Tia Queen on Gangplank’s latest project: Bee One Third

We had a chat with Tia Queen, Co-founder and Creative Director of the newly award-winning design studio Gangplank, about her latest (and sweetest) project with urban apiarists Bee One Third. She gives us the lowdown on relentless prototyping, the importance of designing with purpose, and building long-lasting relationships.

Hot Chicks with Big Brains: Can you tell us a bit about your latest project at Gangplank?

Tia Queen: We recently launched an exciting project in collaboration with Bee One Third, the pioneers of urban beekeeping in Brisbane.

What began as a design audit and refresh turned into a reconceptualisation of their entire brand identity, packaging range, and ecommerce.

The new range of honey, honeycomb, and bee pollen is now rolling out across Queensland and New South Wales, and we’ve just received exciting news that the project has received three trophies in the 2018 BADC Awards (for brand and packaging) and was a finalist in the 2018 AGDA Awards. It’s fantastic to think that this recognition will help spread the Bee One Third mission across Australia.

HCwBB: What drew you to working with Bee One Third?

TQ: I’ve always believed that good design is grounded in a deeper purpose. Beyond beekeeping and honey products, Bee One Third’s mission is to spread awareness about the importance of insect pollinators for our food security. Globally, bees contribute directly to one in every three plates of food that we eat—hence the Bee One Third name.

We get excited by projects like this where we have the potential to bring together conscious capitalism and human-centered design to serve not just profits but people and the planet.

HCwBB: What does an average day spent working on the brand evolution for Bee One Third look like for you and your team?

TQ: From food packaging legalities to responsible packaging materials, there was a lot of research involved. Of course, we also had to get to know the product, which meant a decent increase in our honey consumption!

We visited various existing and potential retailers of honey products—from boutiques to supermarkets—and documented their shelving. Since packaging is so tangible, you really need to prototype extensively to get it right. Once we had a solid direction, we created our own “mock shop” where we could mix-and-match various shelf arrangements to test our prototypes.

HCwBB: What factors were at the forefront of your mind when you began designing packaging for Bee One Third? How have things changed throughout the design process?

TQ: At times, it felt like a dizzying number of factors at play. Bee One Third had already built a loyal following, so we needed to ensure that what we produced would be recognisable. But we also needed to elevate the brand to appeal to a broader and very savvy market. After discovering Bee One Third’s incredibly unique points of difference, we realised that these needed to be made much clearer on the packaging and throughout all of the brand communications.

One of their major points of difference is every Bee One Third honey is single-origin, which means every honey is unique to their hive source. These hive sources range from Australia’s most unique forests to our very own suburban backyard gardens. This, along with the fact each honey is unique to its season, led us to the realisation that Bee One Third honey can be tasted and evaluated similarly to the way we evaluate wine according to its terroir and harvest.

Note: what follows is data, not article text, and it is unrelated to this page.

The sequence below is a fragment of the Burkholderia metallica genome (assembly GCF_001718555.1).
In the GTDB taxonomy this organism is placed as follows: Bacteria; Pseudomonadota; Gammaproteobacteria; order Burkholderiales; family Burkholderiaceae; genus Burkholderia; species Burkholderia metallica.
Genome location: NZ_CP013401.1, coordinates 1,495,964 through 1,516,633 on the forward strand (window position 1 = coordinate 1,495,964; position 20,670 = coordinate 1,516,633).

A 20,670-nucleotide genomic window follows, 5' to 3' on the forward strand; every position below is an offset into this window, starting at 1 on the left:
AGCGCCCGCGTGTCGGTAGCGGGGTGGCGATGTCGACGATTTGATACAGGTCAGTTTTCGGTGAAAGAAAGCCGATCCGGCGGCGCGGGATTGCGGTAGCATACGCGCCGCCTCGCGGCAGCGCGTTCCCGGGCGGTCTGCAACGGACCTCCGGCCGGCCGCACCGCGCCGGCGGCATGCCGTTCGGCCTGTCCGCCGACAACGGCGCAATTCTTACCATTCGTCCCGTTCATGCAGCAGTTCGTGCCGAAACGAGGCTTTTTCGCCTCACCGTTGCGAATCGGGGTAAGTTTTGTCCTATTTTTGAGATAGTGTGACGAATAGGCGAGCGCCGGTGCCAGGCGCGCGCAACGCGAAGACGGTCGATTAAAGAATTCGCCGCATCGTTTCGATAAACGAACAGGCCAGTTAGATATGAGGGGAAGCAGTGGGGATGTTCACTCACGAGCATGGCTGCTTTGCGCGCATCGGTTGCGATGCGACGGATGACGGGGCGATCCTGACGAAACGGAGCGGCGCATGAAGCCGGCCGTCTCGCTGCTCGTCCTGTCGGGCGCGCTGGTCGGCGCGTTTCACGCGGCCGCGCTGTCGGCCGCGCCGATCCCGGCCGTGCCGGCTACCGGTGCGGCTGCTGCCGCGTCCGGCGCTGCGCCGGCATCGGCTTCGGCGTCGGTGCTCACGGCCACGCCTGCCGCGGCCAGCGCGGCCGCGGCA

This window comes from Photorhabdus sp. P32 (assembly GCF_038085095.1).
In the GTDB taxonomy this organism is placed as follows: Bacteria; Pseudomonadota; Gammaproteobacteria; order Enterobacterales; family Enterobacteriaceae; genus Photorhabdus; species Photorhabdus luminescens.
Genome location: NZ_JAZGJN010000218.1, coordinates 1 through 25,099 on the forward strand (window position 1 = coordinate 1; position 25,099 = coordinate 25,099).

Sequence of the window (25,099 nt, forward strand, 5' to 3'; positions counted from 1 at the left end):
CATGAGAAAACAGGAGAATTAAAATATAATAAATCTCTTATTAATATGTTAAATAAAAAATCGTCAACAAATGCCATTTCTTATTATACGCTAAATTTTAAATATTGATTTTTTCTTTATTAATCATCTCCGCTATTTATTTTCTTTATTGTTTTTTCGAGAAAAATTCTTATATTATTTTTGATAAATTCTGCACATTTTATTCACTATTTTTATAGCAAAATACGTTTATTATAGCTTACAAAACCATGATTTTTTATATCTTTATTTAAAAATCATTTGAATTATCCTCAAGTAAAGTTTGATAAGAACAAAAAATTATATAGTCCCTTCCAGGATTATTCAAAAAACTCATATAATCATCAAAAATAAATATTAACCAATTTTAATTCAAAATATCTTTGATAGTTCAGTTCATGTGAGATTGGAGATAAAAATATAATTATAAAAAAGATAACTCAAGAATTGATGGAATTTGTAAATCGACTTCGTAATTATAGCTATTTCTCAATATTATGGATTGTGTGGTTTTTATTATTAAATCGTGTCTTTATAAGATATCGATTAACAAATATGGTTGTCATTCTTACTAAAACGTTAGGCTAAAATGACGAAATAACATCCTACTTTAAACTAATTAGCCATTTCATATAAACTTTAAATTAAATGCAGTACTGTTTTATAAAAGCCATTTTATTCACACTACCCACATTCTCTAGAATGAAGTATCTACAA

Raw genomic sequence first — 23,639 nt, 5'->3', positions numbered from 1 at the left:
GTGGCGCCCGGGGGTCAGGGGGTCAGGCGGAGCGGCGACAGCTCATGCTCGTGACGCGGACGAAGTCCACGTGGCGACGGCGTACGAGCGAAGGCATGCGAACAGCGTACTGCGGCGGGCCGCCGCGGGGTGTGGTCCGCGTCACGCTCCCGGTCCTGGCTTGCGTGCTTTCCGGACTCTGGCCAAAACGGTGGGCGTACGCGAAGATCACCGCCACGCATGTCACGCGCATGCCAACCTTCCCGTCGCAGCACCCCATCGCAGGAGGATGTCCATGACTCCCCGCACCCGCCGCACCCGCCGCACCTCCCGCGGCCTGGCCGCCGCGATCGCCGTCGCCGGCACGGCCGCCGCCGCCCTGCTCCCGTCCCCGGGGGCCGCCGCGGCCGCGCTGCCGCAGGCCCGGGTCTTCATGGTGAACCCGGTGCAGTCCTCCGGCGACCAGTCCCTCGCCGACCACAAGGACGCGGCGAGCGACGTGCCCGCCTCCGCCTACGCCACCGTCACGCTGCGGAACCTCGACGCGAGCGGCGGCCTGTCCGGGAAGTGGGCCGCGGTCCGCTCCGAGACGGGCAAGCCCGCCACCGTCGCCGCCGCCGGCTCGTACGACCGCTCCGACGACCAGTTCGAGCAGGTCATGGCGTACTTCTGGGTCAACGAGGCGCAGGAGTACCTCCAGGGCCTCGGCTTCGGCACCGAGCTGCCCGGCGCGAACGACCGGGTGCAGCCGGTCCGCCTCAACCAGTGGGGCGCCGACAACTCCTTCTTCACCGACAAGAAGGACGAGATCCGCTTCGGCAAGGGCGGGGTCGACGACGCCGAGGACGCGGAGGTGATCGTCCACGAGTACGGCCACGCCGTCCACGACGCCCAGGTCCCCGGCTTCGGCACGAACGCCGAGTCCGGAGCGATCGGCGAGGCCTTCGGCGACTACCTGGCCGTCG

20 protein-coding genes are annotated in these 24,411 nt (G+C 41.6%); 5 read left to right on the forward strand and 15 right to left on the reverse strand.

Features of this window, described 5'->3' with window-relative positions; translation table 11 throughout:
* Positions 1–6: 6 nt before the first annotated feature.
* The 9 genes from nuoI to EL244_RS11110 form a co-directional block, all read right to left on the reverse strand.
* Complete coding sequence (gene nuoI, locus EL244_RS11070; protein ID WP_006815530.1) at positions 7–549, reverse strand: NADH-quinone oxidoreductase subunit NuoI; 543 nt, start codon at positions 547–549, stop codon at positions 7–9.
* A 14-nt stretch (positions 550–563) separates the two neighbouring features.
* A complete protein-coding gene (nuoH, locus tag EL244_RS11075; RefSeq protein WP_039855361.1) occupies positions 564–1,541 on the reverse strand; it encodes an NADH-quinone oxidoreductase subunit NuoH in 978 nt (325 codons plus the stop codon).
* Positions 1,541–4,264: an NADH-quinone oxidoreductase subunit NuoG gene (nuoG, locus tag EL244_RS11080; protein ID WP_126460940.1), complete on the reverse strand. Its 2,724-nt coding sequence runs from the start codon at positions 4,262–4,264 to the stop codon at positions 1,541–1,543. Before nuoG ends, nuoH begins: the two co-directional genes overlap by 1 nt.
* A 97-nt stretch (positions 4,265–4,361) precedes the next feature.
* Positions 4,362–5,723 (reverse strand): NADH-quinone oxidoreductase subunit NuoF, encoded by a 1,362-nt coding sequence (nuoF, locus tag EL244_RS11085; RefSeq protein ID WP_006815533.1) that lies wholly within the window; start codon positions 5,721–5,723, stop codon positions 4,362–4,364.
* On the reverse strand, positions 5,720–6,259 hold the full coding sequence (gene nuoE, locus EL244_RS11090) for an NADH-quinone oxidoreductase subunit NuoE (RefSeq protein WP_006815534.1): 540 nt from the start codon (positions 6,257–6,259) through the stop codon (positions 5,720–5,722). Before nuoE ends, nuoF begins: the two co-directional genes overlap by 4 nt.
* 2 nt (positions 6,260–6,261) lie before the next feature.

So, we took inspiration from wine labels by establishing a seasonal approach to the designs. Each harvest of honey now features a unique season of artwork released in sync with the Australian beekeeping seasons.

The artwork also helps express another point of difference—education. This is a core element of Bee One Third’s mission, so each season of artwork is inspired by a different educational theme. The first seasonal range (Spring Summer 2018) was illustrated by me personally, inspired by the theme of the ‘pollen path’. These illustrations are incorporated within various brand touchpoints as intentional conversation‑starters, creating opportunities for educating the public about the importance and beauty of bees.

We went through countless prototypes and “mock shops” throughout the design process, but our recurring mantra was to simplify, simplify, simplify. Then simplify again.

HCwBB: Who are some of the individuals within your industry that you admire most and why?

TQ: I’m inspired most by people who don’t let doubt stand in their way and who have the ability to harness the wonderfully wild nature of creativity to produce focused action. For me, this would have to include Brenton Craig (my partner in life and work), Matthew Haynes (The Design Conference & Analogue Digital Agency), Despina Macris (dotdash), and the creative teams behind Fuzzco and Sons & Co.

HCwBB: How do you ensure genuine, long-lasting relationships with your clients, and how do you hope this translates in the work you produce?

TQ: Time and wine! We love to linger (in a good way… ha!). Some of the best insights have come from tangential topics and stories shared in an open style meeting. We once heard DesignStudio comment that they start every project with an “I know nothing” mentality—we find this approach not only allows us to learn a lot from our clients but it also cultivates trust and authenticity. We often work in what we call “Sprint Sessions”, where we work in the same physical space alongside our clients to iterate and collaborate as a team. This usually leads to us being involved in the bigger business strategy, which ultimately produces more effective and authentic design solutions.

Want more? Read our interview with Tia in Hot Chicks with Big Brains Issue #6!


Answers by Tia Queen

Brand and Packaging by Gangplank

Photography by Michael Carrello

Questions by Emma-Kate Lewis

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